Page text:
The three layouts are the four-berth 490, with a double bed at the front, the five-berth 550, also with a double bed at the front and a side dining area, and this one, the 540, with single beds at the front and a U-shaped seating area at the rear.

But before you file the 540 neatly under 'twin-bed' caravans, of which there are many on the British market, let me introduce you to arguably the PEP 540's most impressive feature: you can order your PEP 540 with one, enormous double bed.

Styling is awesome. The bright turquoise that turns heads on the road continues inside, on the kitchen lockers and drawers, a band around the base of the seating backrests and on the stunning, quality-fabric panels that border the windows. So refreshingly continental!

Also unmistakeably continental is the orientation of the caravan's layout – with the bedroom at the front, the lounge at the rear and the door on the offside.

TV connection points are by a cabinet alongside the door. Inside the cupboard under this shelf is one of the PEP's five mains sockets plus a USB charger.

Heating is gas-only; electric heating is an option, as is carpet. There are lots of plus points that are standard, though. There's a level indicator for the 45-litre water tank, an awning light with a motion sensor and the word Tabbert on the slightly recessed step area illuminates to greet you. And there's a hatch into the under-seat locker, alongside the door, for shoes.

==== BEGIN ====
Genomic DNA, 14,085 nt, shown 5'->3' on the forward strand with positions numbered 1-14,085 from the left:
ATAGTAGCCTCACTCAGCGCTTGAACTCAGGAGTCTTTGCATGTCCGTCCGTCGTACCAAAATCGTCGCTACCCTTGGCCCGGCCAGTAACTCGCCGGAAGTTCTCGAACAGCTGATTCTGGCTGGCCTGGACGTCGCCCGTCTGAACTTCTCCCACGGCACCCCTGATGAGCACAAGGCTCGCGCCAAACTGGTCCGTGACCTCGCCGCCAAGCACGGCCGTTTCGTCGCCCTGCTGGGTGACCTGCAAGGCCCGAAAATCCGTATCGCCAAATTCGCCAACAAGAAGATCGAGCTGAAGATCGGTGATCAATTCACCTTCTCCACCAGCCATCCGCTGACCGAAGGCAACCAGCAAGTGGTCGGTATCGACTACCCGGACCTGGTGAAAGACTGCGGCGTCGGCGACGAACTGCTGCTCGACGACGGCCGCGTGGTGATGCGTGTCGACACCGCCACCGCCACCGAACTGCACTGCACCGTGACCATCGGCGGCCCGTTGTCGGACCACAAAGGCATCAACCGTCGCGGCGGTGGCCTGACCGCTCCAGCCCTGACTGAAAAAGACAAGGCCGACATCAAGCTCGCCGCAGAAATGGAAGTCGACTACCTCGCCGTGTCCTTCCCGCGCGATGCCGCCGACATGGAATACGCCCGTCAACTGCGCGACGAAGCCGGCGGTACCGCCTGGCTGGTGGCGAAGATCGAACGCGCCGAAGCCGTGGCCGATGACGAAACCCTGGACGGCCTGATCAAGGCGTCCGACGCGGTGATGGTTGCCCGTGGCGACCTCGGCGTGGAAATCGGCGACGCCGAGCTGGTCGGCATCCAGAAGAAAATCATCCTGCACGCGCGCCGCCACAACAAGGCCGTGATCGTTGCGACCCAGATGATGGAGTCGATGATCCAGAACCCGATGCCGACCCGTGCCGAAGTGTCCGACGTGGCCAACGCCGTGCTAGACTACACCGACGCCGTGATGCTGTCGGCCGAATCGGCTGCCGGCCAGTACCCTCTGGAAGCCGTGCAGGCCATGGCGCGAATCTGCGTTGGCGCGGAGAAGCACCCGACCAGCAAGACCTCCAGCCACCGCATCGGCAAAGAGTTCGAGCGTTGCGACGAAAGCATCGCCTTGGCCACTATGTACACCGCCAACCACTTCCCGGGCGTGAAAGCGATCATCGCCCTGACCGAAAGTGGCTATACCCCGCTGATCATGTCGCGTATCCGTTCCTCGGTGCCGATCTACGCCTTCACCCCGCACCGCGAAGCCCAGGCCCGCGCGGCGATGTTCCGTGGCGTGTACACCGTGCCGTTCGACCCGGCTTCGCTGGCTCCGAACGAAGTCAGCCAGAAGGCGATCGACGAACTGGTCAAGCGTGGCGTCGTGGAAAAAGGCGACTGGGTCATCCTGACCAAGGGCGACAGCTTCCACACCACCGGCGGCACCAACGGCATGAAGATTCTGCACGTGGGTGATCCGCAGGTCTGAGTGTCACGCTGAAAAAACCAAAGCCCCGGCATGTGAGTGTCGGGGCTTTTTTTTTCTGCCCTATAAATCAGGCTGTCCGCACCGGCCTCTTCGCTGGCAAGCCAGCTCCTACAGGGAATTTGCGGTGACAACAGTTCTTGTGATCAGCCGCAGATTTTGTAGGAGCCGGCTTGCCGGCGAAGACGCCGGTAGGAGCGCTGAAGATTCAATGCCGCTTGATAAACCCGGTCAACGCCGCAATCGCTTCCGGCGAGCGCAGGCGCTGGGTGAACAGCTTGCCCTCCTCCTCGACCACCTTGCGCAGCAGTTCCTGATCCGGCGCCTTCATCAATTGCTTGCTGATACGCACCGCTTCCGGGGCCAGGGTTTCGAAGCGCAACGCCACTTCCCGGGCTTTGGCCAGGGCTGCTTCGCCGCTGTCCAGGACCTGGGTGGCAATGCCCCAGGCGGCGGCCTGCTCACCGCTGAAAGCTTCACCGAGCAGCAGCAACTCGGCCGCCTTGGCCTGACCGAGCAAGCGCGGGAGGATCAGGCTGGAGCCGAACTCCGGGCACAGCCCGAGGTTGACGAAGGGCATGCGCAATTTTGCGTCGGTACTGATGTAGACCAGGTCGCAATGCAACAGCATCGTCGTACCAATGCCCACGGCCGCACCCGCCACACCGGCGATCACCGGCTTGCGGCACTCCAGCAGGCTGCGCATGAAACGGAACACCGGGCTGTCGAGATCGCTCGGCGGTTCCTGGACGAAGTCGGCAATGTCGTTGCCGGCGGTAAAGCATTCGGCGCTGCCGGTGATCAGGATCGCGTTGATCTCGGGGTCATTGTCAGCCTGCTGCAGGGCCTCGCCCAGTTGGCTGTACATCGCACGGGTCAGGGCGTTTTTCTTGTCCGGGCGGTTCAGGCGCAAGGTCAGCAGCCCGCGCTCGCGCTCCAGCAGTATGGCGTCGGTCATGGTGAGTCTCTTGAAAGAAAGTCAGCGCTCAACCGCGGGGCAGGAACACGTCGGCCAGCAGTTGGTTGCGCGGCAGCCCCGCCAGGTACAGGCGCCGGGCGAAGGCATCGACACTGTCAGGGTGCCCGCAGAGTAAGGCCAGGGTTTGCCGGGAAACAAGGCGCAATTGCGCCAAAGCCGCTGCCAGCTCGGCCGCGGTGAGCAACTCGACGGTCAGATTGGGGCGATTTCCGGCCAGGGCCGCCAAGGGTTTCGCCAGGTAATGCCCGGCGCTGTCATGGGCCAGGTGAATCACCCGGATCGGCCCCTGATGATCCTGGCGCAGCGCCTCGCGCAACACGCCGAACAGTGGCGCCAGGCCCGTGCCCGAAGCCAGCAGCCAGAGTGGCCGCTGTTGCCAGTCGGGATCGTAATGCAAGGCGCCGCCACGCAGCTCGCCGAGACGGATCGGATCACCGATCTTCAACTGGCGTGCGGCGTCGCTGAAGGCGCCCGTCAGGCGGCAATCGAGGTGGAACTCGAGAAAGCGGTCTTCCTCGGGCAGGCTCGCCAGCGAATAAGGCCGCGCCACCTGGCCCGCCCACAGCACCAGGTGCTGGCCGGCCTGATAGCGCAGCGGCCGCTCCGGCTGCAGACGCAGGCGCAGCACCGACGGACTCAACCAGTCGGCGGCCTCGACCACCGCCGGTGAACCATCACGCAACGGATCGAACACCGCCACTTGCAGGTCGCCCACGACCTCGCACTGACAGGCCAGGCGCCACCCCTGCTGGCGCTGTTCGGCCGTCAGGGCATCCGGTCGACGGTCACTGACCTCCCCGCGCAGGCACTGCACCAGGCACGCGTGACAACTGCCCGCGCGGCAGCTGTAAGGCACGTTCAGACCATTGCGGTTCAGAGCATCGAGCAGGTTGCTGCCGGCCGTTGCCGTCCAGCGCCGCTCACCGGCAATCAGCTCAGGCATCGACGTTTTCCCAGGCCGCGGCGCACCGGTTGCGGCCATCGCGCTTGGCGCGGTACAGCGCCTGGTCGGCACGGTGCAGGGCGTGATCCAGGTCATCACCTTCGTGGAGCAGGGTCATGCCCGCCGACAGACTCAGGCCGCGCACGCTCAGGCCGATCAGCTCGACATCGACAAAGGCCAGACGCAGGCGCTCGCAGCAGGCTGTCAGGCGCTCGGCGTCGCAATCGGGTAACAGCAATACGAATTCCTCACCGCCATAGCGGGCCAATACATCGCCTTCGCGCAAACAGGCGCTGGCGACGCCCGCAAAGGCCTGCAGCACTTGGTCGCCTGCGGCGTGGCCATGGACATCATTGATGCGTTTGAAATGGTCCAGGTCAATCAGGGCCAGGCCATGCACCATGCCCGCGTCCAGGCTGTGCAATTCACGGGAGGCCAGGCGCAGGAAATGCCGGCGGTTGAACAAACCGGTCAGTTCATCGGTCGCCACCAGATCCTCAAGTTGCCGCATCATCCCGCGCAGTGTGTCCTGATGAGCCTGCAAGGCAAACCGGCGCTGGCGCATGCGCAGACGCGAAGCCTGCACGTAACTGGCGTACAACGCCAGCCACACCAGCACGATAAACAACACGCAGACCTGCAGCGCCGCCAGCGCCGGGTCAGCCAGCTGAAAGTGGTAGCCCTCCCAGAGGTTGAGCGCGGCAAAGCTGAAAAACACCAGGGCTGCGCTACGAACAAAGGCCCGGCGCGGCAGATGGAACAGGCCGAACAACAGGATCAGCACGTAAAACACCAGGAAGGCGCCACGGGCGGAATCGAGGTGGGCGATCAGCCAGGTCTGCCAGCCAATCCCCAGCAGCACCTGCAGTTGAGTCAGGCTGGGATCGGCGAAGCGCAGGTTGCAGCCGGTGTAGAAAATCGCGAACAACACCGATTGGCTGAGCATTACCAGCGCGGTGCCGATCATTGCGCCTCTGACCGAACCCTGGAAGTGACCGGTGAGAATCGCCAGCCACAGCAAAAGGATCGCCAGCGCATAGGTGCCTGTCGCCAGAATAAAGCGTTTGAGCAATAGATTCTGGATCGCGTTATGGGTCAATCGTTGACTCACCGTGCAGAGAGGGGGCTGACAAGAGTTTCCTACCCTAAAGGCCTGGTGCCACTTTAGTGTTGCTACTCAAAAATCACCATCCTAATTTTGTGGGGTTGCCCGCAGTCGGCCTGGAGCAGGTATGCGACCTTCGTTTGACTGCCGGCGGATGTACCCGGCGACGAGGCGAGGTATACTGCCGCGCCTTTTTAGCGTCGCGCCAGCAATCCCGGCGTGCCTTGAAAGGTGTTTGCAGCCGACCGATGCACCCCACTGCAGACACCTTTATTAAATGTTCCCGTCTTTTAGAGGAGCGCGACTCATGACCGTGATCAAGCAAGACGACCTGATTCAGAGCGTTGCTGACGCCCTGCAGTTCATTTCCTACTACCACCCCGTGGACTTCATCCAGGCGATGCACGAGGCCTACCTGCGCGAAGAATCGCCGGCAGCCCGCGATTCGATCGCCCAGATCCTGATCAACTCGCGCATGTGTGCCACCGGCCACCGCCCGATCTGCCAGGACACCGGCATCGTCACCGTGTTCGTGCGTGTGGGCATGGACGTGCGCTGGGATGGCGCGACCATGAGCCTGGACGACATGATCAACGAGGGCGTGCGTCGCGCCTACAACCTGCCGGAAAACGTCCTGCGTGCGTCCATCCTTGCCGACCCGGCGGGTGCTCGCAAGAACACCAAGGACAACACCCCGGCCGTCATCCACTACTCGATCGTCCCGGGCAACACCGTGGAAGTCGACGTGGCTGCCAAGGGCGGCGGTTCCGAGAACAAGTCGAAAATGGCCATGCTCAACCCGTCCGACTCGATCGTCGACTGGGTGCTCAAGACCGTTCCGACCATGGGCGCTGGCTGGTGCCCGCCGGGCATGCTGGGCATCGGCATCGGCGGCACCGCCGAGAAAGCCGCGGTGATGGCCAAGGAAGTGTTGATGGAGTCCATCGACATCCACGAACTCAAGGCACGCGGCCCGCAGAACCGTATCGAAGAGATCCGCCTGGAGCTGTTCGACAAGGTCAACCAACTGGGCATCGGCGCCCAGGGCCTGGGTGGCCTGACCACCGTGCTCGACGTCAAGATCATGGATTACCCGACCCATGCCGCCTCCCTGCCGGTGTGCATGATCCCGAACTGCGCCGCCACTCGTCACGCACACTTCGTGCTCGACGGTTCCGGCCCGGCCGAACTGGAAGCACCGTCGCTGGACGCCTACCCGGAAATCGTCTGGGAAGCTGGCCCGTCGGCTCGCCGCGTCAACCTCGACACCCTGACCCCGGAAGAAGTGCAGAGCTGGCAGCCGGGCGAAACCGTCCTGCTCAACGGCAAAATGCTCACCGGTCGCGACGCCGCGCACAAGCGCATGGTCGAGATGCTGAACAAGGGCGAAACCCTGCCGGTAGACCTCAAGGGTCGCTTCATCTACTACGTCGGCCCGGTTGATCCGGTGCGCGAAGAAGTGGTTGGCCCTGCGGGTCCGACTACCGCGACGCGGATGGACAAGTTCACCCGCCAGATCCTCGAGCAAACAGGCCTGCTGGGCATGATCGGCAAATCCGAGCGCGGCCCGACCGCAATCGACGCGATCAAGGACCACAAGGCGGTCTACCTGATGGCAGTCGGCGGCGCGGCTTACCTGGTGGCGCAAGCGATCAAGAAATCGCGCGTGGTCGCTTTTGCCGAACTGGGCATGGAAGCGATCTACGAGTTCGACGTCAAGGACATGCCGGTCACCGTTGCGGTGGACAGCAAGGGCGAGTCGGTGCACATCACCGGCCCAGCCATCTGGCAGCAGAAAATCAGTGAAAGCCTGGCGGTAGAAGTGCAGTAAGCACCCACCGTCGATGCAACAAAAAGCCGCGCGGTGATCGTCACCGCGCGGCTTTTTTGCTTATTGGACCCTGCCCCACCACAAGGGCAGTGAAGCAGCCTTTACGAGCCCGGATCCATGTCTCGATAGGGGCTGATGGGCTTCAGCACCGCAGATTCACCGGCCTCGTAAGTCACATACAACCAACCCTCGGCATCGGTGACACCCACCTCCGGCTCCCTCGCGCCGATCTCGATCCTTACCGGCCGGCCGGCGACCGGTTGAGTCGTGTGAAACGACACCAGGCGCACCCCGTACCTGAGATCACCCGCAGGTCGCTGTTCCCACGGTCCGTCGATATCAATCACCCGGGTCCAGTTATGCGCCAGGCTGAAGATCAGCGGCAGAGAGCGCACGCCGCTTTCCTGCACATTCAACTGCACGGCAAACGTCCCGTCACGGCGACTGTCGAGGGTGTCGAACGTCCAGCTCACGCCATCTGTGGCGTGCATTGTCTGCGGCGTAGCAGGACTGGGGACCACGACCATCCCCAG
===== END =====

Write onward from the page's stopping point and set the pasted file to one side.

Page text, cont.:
In typical German style, the PEP's shower shares space with the toilet; by British caravan manufacture standards, that's considered a negative. There is enough space in here to shower here but, if drying out a shower tray each time you've had a shower isn't your idea of caravanning fun, select your campsites with care and you'll get bigger and better showers there.

The shower rose extends on a hose from within the washbasin tap and slides into a clip in the ceiling. A curtain tracks around you to confine shower spray.

There are two towel hooks in the compartment. Two cabinets and two shelves are adequate for the washing necessities.

Hot water comes from a 10-litre Truma heater unit situated under one of the twin beds.


Both twin beds are 84cm wide. One is 1.96m long the other is 1.83m.

When you convert the lounge into a double bed, you get 1.2m x 1.96m of mattress.

Just like the shared shower toilet compartment and the panel curtains, German caravan style custom appears in the use of the table as the centre portion of the bed base. Equally Germanic in design, the table is of substantial construction, on a single, chunky oval leg that sits on a large base. To reduce it from table height to level with the seating, you slide a lever just under the table top – it's a smooth and easy action.


The solid wooden tops of the lounge bed boxes lift easily. You don't have to remove the seat bases; placing them upright is sufficient to be able to open the locker tops fully. On one side, the water tank takes up space but there's nonetheless a lot of room to store stuff under the lounge seating. The vast space under the twin beds is ever easier to access. The slatted bed bases are each supported by two substantial hinges (unlike the lounge bed bases which you have to hold up). There's an exterior hatch to the space under one of the beds.